It was a humid, hot and sweaty walk in search of the immensely beautiful Bamboo Grove I had heard so much about. Being July, we had chosen to visit Arashiyama, Japan on a beautiful 36degree summer day and on route to our destination needed to retreat inside at regular intervals for some air con, sushi and tempura, just the essentials! Wandering over the Togetsukyo Bridge and then past the Tenryuji Temple we stumbled across a patch of bamboo. I was a little hesitant but began taking photographs despite noticing it wasn’t looking anything like the photographs I’d seen before. Thinking the bamboo was just as hot and bothered as I was, I snapped away and walked along happily whilst secretly hoping it would get a little greener the further I walked.
Five minutes later and after sneaking a peek at a few intricate Japanese gardens the magic appeared. Tall stalks of bamboo tightly packed together forming a giant jungle of lush green colours and a striking silence that demanded you stop and appreciate the surroundings.
We had found it and I was in photographer heaven.
While most visitors stayed a few minutes and then hustled back to the awaiting air-conditioned restaurants and stores of Arashiyama, I stood amongst this incredible landscape in awe for two hours. Sometimes gazing upward but most times trying to capture just how this place made me feel.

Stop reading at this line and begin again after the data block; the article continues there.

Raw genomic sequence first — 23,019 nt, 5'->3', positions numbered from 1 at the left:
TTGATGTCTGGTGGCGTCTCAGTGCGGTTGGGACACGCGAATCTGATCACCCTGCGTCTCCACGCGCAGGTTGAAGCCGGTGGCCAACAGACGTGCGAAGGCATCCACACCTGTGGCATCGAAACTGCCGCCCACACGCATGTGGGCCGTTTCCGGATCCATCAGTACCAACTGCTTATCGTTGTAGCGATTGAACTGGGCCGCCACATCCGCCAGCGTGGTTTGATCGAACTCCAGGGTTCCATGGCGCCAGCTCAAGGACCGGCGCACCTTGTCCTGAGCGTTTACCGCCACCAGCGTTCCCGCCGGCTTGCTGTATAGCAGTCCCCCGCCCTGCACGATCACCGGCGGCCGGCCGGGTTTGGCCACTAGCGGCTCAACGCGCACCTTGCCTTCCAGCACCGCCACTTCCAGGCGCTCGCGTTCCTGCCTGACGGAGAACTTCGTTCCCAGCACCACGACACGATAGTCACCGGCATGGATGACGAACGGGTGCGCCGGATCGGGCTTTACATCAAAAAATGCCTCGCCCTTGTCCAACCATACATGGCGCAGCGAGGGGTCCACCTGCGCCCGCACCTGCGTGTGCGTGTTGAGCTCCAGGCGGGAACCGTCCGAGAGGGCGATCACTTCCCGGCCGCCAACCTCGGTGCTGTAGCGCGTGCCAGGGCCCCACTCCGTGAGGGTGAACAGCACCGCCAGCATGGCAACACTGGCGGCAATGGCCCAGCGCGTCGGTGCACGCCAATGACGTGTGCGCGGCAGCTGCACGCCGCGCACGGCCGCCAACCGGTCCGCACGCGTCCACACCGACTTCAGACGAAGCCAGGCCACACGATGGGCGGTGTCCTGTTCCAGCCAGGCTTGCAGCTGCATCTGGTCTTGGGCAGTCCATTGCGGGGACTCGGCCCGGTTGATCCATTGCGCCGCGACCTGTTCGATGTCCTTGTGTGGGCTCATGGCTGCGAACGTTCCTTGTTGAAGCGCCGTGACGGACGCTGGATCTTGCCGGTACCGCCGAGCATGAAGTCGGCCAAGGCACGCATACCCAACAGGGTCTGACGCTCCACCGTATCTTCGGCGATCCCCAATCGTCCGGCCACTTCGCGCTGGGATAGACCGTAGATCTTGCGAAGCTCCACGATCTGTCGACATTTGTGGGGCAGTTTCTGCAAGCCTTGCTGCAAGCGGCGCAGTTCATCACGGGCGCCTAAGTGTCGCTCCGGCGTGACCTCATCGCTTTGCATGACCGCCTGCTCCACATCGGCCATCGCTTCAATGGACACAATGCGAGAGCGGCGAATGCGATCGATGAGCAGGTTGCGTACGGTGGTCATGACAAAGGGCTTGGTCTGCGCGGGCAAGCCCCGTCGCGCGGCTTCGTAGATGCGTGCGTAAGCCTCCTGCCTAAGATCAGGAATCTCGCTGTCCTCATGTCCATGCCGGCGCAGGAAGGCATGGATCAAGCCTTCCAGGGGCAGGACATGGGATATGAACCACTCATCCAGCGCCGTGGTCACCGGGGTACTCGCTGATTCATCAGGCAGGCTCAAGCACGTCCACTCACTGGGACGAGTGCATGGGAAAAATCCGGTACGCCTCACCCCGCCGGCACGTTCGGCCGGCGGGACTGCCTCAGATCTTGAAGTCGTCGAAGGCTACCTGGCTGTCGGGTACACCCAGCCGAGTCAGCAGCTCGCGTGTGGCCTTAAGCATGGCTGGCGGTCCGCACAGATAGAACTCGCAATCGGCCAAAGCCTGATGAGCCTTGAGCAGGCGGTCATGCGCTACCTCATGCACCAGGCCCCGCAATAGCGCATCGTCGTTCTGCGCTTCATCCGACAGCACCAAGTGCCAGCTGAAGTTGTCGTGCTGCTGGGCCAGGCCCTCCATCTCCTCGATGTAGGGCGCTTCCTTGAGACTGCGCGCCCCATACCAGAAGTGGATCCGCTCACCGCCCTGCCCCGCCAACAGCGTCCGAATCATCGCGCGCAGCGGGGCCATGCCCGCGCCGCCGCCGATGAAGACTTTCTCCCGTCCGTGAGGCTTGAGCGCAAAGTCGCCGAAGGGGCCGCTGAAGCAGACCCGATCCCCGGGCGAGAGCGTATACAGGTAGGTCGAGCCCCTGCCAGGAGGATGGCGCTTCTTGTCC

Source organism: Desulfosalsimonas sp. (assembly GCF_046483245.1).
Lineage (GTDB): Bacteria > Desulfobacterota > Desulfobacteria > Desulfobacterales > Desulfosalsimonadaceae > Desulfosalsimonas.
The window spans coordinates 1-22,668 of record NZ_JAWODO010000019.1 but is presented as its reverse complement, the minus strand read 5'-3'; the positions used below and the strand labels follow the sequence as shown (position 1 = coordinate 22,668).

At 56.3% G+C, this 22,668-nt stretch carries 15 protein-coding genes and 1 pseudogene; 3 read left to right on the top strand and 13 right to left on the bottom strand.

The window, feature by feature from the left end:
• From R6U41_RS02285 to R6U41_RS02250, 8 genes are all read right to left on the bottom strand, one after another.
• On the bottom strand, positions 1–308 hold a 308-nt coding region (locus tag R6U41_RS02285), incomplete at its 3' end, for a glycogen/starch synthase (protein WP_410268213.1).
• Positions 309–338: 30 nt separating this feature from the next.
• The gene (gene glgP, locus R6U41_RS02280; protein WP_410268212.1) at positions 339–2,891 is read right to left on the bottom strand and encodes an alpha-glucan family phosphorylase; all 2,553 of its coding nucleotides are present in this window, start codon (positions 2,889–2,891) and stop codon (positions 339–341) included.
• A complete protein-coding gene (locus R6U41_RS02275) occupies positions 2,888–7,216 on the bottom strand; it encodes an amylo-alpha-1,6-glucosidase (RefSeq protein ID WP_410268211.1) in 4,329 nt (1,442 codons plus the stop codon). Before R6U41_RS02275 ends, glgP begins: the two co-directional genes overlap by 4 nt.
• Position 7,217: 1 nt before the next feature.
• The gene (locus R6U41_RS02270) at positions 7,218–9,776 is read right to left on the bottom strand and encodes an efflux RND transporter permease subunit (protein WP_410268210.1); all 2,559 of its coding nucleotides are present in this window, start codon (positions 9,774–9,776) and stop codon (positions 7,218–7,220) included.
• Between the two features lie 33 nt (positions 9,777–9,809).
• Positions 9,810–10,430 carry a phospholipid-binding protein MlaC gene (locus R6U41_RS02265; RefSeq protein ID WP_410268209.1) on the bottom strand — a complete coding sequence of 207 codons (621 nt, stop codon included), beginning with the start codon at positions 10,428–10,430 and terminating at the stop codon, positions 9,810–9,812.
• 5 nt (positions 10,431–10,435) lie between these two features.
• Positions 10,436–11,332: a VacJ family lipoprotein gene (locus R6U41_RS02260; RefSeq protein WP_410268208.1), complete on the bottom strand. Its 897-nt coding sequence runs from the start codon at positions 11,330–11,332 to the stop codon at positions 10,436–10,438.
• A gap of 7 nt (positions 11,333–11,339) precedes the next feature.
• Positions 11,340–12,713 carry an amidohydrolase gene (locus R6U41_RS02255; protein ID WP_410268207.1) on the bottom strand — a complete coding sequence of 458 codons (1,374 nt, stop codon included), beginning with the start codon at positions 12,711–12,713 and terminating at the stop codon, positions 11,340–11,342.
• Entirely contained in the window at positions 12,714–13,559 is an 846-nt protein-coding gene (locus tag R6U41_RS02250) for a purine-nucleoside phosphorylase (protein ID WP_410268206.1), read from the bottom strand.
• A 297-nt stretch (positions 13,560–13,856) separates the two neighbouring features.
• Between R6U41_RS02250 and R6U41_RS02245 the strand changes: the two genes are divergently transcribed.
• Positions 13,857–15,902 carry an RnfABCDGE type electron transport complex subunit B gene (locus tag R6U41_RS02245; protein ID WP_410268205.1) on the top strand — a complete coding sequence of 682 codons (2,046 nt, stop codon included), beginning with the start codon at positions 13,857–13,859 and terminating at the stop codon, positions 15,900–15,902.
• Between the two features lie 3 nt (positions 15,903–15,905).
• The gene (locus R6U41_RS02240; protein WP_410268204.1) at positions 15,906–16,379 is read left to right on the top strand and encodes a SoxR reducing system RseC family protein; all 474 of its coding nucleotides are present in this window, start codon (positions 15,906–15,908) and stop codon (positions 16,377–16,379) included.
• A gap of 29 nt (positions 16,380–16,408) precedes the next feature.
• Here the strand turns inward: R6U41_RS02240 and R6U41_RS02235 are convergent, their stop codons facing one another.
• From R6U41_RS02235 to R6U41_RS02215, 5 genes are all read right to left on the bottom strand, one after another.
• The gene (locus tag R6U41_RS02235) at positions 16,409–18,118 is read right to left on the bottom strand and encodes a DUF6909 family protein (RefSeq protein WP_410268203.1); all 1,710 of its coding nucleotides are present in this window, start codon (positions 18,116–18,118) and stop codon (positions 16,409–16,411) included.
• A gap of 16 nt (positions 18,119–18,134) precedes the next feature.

I took this shot standing smack bang in the middle of the path and arched backwards to ensure the full canopy was in shot. Arashiyama will feature on The Wandering Lens shortly but for the moment, I wanted to share this image which always takes me back to nature and that feeling of being completely overwhelmed by a scene…and a little too much humidity!
Hello! I’m the founder and photographer behind The Wandering Lens.
With 17+yrs experience as a professional travel and landscape photographer, all advice found on this site is from my personal experience on the road. I hope it’s useful for your own travels and would love to hear in the comments about your trips and experiences around the world.